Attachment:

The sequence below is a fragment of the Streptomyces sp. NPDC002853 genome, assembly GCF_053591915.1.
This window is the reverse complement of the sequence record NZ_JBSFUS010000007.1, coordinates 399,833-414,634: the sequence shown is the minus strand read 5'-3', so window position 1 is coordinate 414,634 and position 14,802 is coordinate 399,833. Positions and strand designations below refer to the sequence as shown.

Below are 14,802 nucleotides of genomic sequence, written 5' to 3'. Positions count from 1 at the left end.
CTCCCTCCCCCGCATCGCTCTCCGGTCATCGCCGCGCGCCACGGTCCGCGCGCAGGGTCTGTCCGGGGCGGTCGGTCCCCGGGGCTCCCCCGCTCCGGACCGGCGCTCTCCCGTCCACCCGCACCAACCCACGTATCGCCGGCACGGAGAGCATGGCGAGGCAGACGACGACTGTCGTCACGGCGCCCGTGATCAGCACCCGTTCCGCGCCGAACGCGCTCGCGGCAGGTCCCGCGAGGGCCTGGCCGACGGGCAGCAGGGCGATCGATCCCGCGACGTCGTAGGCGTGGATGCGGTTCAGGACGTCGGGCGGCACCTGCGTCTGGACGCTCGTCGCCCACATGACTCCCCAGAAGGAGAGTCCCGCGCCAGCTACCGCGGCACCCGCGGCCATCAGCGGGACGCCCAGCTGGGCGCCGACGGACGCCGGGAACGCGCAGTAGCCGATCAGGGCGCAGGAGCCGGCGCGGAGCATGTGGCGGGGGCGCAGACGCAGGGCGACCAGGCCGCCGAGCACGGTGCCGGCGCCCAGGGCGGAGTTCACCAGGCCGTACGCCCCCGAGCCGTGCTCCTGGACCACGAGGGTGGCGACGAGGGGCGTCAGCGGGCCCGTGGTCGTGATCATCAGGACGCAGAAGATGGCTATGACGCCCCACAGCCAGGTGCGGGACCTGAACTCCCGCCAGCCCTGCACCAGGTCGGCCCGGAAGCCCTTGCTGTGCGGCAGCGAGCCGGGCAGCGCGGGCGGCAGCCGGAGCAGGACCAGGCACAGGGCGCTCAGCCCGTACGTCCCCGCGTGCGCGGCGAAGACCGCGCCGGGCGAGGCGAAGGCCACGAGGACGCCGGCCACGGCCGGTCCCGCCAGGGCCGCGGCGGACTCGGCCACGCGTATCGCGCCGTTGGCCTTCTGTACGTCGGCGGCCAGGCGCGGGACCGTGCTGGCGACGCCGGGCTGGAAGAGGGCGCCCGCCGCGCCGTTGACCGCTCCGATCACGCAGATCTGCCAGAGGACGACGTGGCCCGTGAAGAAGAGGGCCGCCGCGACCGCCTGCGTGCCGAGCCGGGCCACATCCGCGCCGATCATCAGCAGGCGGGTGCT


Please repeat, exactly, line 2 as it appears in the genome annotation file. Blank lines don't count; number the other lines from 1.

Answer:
This window is the reverse complement of the sequence record NZ_JBSFUS010000007.1, coordinates 399,833-414,634: the sequence shown is the minus strand read 5'-3', so window position 1 is coordinate 414,634 and position 14,802 is coordinate 399,833. Positions and strand designations below refer to the sequence as shown.